It seems like years ago – hmm, yet it was – that I was decrying the problems with Obamacare. In my mind, it was never “affordable” and it was going gnat hunting with a 30-06 rifle. In retrospect, it was President Obama and the Democratic party looking for a way to create a universal (single-payer) health care system. The result, as far as I’m concerned, was a health system that was turned on its head and accelerated costs to the nearly 90% of the population which were paying premiums (employers and their employees), plus created another “we’ll figure it out down the road” entitlement program.
In fairness, it dealt with one big issue ignored by many – the problem of how we deal with a system based on the ability to pay. If you worked for a large wealthy employer (or were in a strong union), you had a very “rich” health insurance program. If you worked for a small employer, you had no coverage, or at best, a meager plan. Then, there were the folks who couldn’t afford health insurance. Although the number of un-insured is in the millions, it represents a very SMALL part of our society. Yet, we turned the system upside down for that group.
Now, it’s the Republican’s turn to muck it up.
As a long-time user of employer-provided health insurance, and as an executive who was intimately involved with providing health coverage for thousands of individuals, I’m concerned about the Republican plan. First, millions will lose financial support and possibly coverage – regardless of “there’ll be more choice” rhetoric from Speaker Ryan. For me, this is a poor decision from a socially conscious perspective, as well as a political one. Second, pushing through the Republican plan without strong deliberation and discussion is a failure of leadership. Not the political leadership of winning at all costs, but leadership of doing what’s best for ALL Americans.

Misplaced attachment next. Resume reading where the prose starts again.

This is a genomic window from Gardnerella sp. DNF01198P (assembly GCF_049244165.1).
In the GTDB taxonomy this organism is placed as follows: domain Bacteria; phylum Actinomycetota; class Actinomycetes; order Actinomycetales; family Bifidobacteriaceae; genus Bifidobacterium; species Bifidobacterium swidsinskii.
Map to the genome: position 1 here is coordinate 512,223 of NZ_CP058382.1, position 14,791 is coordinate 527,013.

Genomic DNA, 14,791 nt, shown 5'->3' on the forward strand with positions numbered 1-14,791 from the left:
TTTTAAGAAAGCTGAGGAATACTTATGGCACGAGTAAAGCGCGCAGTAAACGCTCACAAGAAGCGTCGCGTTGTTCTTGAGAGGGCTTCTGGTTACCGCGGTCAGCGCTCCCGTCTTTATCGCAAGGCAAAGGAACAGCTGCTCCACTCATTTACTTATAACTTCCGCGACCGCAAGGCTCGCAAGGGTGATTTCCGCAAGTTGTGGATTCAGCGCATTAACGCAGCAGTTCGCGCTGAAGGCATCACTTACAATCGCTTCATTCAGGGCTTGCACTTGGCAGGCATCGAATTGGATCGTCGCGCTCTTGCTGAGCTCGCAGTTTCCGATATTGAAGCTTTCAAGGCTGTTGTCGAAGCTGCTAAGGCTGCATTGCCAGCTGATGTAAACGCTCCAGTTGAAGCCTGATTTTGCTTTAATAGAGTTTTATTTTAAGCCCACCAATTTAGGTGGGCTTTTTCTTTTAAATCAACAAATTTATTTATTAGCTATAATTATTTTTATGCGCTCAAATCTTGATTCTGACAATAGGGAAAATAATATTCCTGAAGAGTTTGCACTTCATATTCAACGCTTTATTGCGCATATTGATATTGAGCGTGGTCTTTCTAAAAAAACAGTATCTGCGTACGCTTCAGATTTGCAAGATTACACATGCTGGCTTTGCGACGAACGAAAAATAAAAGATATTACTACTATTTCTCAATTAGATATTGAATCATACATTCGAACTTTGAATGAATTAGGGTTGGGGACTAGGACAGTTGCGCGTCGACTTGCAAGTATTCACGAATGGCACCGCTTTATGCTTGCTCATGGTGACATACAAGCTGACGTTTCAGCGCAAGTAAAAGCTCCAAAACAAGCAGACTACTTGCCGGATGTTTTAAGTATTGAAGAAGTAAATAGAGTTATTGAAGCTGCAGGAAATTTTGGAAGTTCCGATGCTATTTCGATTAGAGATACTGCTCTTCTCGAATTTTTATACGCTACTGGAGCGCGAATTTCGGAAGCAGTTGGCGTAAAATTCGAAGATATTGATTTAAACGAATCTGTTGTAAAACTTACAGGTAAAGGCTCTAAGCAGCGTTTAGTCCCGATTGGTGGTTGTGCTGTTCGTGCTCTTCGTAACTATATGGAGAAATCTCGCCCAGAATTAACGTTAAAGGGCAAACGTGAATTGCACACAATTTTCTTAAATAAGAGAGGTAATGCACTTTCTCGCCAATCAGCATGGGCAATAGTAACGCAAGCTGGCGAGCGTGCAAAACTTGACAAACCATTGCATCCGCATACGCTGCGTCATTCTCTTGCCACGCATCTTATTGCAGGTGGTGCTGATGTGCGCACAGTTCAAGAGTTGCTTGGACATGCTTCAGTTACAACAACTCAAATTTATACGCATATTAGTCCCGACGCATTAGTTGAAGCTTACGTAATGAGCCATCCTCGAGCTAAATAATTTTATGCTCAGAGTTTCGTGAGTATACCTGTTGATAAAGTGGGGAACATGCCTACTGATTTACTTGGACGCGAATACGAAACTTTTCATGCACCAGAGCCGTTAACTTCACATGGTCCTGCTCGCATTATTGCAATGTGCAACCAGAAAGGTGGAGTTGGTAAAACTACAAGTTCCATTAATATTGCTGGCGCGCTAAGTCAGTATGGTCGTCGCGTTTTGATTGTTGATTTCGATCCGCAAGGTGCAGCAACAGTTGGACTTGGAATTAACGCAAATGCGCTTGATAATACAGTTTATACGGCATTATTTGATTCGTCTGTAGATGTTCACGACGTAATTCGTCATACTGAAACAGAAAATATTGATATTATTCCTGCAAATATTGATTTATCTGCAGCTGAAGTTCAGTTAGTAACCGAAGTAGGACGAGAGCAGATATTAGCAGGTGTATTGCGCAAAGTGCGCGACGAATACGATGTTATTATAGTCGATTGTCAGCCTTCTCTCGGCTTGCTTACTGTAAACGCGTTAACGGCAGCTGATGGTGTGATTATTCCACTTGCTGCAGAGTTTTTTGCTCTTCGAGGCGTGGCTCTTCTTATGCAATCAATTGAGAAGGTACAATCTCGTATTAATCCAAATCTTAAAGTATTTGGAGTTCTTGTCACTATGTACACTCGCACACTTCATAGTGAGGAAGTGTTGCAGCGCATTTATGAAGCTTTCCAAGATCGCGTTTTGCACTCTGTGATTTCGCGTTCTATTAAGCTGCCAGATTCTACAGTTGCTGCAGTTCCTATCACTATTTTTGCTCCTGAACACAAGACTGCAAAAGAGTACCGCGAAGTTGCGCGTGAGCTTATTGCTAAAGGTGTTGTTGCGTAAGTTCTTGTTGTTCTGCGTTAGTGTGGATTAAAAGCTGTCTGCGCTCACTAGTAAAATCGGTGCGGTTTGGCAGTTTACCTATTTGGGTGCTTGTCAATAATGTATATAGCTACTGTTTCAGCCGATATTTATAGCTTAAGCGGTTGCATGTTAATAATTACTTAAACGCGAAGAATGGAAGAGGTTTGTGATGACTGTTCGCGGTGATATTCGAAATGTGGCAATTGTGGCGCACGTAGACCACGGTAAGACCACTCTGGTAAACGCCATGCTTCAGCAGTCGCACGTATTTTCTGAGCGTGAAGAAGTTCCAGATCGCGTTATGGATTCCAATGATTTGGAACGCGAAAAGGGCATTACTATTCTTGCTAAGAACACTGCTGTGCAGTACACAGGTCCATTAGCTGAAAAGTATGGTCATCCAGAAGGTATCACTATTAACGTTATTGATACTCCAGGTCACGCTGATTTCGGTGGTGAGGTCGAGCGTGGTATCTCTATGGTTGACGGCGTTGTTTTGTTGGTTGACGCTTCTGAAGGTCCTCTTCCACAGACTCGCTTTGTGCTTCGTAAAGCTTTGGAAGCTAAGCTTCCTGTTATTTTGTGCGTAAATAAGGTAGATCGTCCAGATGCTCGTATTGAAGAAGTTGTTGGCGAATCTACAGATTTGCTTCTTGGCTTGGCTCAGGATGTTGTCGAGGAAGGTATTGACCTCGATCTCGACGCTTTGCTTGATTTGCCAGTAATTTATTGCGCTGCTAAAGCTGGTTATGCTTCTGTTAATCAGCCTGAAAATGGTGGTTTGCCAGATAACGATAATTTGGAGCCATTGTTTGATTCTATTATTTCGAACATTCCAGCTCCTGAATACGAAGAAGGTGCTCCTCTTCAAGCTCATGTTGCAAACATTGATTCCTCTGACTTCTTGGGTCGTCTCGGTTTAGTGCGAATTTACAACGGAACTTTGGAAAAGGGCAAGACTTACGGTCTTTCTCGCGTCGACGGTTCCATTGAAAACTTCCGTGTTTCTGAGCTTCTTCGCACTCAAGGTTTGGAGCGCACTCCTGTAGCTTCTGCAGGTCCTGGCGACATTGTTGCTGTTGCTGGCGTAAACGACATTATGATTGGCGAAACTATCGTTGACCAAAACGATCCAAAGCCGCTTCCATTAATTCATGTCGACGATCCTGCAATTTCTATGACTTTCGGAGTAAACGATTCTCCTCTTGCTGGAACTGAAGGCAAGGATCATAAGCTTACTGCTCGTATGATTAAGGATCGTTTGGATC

Health care for many, should not be in the prevue of the government. Yet, whether we like it or not, the government has been in that business for decades – and it’s not going to change. I understand that the horse has left the barn, but let’s not burn the barn down to prove that our way is the best. As with any problem, there are multiple solutions. Although I may be an idealist on this issue, I would like to see a comprehensive approach to fixing our health care system. Taxes. Insurance providers. Existing entitlement programs. Health care providers as well as hospitals. Repealing and/or replacing Obamacare, or ignoring the systemic issues of health care will not be in the best interest of the American public. The main question remains — does the Trump Administration or the Congressional leadership have the creativity to take on a true leadership role – or just play to its politically vocal base and just kick the ball down the road?